“Think&Care”

Since: Oct 07

Location hidden

#65832 Dec 12, 2012
Some Random Dude wrote:
<quoted text>
Yeah, I posted that just after I woke up. What I MEANT to say was "metaphysics is an ATTEMPT to explain that which has not yet been quantified". There are a lot of mysteries in the universe that science has yet to explain. Like I said before, science may or may not ever explain some or all of them. Nevertheless, people try to explain it for themselves through metaphysics and spirituality.
It's hard to elaborate on that point without going into some long-winded diatribe, but I'll try to give a simple example: Many people believe we have a soul from which we derive our "consciousness". I believe there IS something there that makes us animated as opposed to a rock or a chunk of metal, but it is not a conscious entity itself; rather it is simply concentrated energy. I believe it concentrates on organic focal points much the same way stars and planets cluster in the universe... through a sort of gravity. I believe when our body dies, that energy just disperses back into the universe and is recycled. Is a certain amount of our consciousness or awareness attached to this energy and thus recycled into other living things? I have no idea. It might explain how some people remember past lives; but at this point that would be a purely metaphysical theory.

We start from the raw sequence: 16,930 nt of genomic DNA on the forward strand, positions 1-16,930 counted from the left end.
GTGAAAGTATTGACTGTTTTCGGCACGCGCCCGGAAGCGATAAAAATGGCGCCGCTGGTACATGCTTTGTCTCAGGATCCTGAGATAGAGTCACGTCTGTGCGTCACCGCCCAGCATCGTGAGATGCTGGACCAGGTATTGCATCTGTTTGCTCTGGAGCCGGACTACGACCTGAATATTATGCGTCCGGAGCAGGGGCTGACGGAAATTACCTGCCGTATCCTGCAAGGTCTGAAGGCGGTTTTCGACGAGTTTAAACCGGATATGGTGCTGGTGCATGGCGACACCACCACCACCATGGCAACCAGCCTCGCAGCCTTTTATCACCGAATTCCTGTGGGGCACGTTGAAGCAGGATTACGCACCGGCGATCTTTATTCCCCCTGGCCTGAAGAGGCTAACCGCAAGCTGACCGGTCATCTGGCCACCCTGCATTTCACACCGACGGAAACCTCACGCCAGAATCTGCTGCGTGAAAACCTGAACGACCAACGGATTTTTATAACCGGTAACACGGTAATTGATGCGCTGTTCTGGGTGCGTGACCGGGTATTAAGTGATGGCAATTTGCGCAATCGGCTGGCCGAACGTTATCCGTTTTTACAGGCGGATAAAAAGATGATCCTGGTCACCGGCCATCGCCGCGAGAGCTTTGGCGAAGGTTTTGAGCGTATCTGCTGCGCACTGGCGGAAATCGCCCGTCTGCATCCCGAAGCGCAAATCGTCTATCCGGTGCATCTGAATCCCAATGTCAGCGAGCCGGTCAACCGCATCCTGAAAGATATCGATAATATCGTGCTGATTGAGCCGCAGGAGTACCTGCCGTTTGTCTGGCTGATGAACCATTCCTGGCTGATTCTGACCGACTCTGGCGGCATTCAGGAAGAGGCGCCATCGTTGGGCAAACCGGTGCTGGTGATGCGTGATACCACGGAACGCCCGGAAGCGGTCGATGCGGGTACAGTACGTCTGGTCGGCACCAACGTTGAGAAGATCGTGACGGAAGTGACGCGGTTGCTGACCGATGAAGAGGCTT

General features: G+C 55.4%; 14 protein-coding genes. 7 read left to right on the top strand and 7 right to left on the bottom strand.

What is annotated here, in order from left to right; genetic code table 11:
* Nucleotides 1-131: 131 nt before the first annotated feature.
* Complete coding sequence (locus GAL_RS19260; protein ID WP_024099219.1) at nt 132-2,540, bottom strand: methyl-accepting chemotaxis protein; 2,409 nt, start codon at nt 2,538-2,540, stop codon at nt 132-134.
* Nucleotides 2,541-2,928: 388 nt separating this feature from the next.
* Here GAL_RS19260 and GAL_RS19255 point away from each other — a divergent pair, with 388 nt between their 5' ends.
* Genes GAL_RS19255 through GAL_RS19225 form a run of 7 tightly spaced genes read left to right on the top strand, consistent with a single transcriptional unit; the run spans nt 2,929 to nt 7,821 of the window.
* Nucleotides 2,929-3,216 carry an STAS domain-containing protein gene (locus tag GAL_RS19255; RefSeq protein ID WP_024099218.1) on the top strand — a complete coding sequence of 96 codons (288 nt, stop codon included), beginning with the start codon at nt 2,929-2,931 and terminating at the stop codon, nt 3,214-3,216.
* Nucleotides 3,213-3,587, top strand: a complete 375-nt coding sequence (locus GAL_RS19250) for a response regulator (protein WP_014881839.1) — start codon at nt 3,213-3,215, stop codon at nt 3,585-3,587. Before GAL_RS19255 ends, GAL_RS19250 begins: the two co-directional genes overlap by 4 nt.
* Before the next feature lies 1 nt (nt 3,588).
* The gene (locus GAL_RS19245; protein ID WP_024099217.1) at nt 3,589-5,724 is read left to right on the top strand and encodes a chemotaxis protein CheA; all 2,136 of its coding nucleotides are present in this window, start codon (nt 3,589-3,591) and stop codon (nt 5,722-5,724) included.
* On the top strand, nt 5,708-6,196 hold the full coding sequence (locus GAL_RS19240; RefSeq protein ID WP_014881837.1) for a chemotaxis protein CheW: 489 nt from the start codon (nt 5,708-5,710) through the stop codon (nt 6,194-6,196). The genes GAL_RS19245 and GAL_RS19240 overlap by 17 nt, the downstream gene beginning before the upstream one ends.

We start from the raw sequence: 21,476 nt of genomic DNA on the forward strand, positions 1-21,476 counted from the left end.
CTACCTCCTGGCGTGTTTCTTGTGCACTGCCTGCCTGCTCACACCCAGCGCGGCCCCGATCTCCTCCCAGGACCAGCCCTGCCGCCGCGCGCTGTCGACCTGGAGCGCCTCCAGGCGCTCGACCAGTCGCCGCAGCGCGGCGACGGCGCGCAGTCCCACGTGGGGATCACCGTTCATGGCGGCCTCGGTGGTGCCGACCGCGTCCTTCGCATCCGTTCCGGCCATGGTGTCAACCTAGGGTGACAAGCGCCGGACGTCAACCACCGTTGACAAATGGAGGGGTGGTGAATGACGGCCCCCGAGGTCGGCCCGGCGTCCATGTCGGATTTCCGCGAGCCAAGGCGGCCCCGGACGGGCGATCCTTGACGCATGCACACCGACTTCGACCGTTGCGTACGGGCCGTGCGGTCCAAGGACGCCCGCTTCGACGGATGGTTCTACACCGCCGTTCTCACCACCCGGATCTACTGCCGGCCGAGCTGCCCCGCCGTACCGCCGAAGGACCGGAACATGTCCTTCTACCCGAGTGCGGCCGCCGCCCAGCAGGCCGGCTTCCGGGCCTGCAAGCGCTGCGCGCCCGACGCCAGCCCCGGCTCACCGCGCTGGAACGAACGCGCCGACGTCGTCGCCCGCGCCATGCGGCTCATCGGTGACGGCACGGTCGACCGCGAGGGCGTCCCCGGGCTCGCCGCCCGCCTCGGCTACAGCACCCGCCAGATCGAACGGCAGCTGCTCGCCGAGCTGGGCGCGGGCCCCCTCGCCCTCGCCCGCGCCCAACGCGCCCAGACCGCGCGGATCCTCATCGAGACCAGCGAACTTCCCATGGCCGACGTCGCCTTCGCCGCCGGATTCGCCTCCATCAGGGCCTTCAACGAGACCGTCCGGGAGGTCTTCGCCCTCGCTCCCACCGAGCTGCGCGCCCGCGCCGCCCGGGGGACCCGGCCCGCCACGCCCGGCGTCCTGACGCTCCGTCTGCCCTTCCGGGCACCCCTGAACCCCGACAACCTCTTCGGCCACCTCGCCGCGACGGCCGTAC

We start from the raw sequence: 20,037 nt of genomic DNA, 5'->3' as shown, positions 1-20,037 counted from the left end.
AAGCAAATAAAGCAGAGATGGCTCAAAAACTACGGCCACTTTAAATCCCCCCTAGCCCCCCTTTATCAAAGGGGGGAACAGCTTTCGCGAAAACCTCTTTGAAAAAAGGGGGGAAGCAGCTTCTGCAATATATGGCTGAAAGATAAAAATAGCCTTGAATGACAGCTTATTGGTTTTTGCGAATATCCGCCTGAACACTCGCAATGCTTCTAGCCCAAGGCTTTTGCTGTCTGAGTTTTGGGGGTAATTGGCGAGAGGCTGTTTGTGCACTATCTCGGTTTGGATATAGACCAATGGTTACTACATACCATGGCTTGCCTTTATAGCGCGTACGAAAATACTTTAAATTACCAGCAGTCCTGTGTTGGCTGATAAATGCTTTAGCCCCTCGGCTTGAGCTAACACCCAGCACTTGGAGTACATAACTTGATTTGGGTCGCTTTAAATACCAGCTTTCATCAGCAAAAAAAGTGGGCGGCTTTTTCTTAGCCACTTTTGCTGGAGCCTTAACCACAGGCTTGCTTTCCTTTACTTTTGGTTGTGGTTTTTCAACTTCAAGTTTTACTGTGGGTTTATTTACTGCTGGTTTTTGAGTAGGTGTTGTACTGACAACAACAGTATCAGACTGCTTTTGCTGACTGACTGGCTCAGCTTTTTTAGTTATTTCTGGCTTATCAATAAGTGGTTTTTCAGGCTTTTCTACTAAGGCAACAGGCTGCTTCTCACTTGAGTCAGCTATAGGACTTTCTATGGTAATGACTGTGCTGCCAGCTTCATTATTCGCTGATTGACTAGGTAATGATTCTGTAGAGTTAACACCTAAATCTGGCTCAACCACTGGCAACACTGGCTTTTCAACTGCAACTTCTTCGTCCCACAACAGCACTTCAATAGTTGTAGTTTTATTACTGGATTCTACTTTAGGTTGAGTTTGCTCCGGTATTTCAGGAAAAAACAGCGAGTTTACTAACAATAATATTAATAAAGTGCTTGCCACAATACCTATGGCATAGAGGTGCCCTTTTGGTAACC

You can believe anything you want. but the evidence says otherwise. For example, there is no 'life force' that differentiates living from non-living things. it is all a matter of chemistry and the organization of the chemicals involved.
Some Random Dude

Santa Cruz, CA

#65833 Dec 12, 2012
polymath257 wrote:
<quoted text>
You can believe anything you want. but the evidence says otherwise. For example, there is no 'life force' that differentiates living from non-living things. it is all a matter of chemistry and the organization of the chemicals involved.
Thanks. I'll look into it. Do we at least agree that our nervous systems run on electricity? Our nerves, heartbeat and such? Electricity that wouldn't be found in a rock or a piece of metal; but would be found to some degree in any living thing?
postscriptt

Santa Fe, NM

#65834 Dec 12, 2012
Hedonist wrote: